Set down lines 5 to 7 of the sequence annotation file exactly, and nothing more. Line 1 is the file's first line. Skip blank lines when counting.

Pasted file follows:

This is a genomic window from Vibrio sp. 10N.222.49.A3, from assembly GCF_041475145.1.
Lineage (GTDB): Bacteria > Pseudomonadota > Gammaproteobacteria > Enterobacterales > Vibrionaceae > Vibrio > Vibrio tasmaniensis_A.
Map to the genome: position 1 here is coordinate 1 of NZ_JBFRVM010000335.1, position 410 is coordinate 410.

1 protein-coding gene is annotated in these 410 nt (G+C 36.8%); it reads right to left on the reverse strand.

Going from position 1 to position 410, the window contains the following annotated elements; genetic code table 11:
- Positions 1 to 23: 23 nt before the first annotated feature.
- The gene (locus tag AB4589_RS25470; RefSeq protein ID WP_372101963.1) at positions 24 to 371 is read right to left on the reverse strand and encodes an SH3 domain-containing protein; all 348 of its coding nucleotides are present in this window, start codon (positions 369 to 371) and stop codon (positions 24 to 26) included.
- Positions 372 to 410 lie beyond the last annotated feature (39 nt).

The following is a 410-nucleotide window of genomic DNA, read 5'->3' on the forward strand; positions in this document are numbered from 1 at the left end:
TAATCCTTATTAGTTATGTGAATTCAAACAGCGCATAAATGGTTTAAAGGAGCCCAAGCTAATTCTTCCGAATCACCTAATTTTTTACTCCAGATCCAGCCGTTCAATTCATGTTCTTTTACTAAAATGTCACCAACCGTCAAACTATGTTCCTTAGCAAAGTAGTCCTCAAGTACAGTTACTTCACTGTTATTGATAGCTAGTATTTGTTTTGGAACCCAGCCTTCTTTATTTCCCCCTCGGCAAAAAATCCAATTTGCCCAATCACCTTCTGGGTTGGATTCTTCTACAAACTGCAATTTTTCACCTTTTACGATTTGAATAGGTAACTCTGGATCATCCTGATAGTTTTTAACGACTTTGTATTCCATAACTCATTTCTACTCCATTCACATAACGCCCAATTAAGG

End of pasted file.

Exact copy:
Going from position 1 to position 410, the window contains the following annotated elements; genetic code table 11:
- Positions 1 to 23: 23 nt before the first annotated feature.
- The gene (locus tag AB4589_RS25470; RefSeq protein ID WP_372101963.1) at positions 24 to 371 is read right to left on the reverse strand and encodes an SH3 domain-containing protein; all 348 of its coding nucleotides are present in this window, start codon (positions 369 to 371) and stop codon (positions 24 to 26) included.